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Fair To Discuss "All Things Home" March 17, 2018

"This event truly is a one-stop shop for anything related to purchasing or maintaining a home, and this year, we've incorporated a renters' segment, as well as invited some nonprofits that specialize in promoting livability in Lancaster County," said AJ Eckman, co-chair of the All Things Home Fair that Lancaster Housing Opportunity Partnership (LHOP) will hold from 10 a.m. to 2 p.m. on Saturday, April 7, at Bright Side Opportunities Center, 515 Hershey Ave., Lancaster. "Having all the players at the table is important when investing in something as big as a home, and we want attendees to feel engaged," he added.

The topics planned for the event are based on what the organizational committee feels people need.

"Many people want to buy a home, but maybe their credit is not quite there to be able to purchase, so that topic will be covered by a representative of Tabor Community Services," remarked co-chair Carole Kirchner. "'Ten Secrets to Homebuying' will educate people on the process and things to prepare for. 'How to Become a Real Estate Investor' was chosen because we also want to reach people who have an interest in being a landlord and building wealth through owning real estate."

The various sessions will be taught by LHOP staff members and industry professionals. Additionally, attendees will be able to meet representatives from a variety of home-related businesses, including mortgage lenders, banks, attorneys, home inspectors, home security firms, pest control companies, real estate companies, rental companies, and insurance brokers.

"My goal is for people attending to realize that many of these vendors are here to help you," Kirchner commented. "If you want to become a homeowner, we can help you achieve that dream and provide you with the information to start that process. Never be afraid to ask for help."

Helping with housing is LHOP's purpose. LHOP director of development Laurie Moir noted that the organization's mission is to cultivate partnerships and resources to increase the availability of quality, fair, and affordable housing throughout Lancaster County. LHOP offers monthly classes in English and Spanish to help folks gain an in-depth understanding of the homebuying process. It also offers down payment assistance to first-time home buyers and aims to empower residents who rent their homes. Additionally, LHOP offers loans for the purchase and rehabilitation of blighted properties into affordable housing, and it has facilitated county-wide housing studies and promoted the urgent need for quality affordable housing.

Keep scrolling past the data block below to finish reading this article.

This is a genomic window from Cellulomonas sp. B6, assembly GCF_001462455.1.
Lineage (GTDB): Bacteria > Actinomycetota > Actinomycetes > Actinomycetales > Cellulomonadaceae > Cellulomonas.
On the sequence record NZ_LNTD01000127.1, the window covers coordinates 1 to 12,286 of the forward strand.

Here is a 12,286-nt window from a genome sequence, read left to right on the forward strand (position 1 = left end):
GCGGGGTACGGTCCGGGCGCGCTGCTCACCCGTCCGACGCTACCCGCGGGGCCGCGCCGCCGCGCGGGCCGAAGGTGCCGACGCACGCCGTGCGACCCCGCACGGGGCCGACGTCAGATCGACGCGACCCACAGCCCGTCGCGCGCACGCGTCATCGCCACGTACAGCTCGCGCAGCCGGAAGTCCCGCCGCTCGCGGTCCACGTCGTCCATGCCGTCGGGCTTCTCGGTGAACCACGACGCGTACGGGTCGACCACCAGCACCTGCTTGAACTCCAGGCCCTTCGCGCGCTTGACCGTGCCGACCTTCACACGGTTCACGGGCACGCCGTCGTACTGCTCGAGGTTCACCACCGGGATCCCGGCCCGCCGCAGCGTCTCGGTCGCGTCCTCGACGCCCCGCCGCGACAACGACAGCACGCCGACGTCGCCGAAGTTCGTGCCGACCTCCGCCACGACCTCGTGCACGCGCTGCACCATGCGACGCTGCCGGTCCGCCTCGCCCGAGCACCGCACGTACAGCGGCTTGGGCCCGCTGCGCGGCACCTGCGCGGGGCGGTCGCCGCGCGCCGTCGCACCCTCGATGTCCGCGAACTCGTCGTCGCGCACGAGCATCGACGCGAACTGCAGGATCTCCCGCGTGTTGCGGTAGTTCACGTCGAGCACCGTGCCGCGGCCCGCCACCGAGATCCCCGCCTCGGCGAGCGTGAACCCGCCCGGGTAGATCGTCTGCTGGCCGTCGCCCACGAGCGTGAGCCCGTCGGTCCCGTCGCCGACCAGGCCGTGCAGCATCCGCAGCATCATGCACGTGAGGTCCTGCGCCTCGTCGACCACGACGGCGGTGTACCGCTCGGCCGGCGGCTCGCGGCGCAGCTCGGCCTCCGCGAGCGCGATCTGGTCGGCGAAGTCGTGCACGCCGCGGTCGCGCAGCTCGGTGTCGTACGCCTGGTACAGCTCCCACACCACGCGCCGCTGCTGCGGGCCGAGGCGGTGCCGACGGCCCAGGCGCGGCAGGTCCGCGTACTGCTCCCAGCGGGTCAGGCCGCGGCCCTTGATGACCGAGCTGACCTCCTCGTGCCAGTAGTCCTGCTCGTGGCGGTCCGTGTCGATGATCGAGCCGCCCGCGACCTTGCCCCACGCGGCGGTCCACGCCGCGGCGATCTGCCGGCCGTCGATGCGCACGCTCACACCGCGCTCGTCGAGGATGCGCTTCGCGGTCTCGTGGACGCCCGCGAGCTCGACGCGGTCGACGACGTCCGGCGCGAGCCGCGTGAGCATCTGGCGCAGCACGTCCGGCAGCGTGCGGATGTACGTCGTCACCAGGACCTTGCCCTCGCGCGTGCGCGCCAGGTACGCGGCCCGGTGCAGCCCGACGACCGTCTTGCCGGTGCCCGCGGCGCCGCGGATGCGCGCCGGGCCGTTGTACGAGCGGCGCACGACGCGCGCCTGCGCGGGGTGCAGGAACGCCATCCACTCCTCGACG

"LHOP is dedicated to the belief that all families deserve a quality, affordable home, either to purchase or rent, with a continuum of choices in housing sizes, types, locations, and prices," Moir said.

Everyone is welcome to attend the All Things Home Fair free of charge. Attendees may enter to win door prizes, such as a drill, gift cards for groceries and local restaurants, and event tickets. Aspects of the fair will be offered in Spanish as well as English.

For more information about the All Things Home Fair, readers may call LHOP at 717-291-9945, email, or visit


Watershed Alliance Receives Donation March 16, 2018


SECA Will Offer Free ESL And GED Classes March 16, 2018

The Southern End Community Association (SECA) has offered various sports and recreation activities for years. Now, it is adding something less physical to its offerings. In conjunction with Lancaster-Lebanon Intermediate Unit 13 (IU 13) and the Literacy Council of Lancaster-Lebanon, SECA will offer adult educational classes free of charge. All classes will be held at the SECA building, 299 Park Ave., Quarryville.

"We want to offer more programs for the community," explained SECA executive director Nicole Luecker, noting that the idea for the classes came from a Solanco Family Life Network meeting. "If they go well the first time, we will have them again."

Literacy Council instructor Linda Cullen will teach English as a Second Language (ESL) from 6 to 8:30 p.m. on Tuesdays and Thursdays from April 10 to June 28. Interested students must attend one of the information sessions, which will be offered from 6 to 8 p.m. on Tuesdays, March 27 and April 3, and on Thursdays, March 29 and April 5. Participants do not have to know any English to join the class, and those with high proficiency may be referred to volunteer tutors.

Cullen enjoys teaching ESL classes and appreciates diversity in the classroom, as she says that her students do better in that environment. "It's a better class with lots of languages," she said. "Participants can't (resort to) their own language."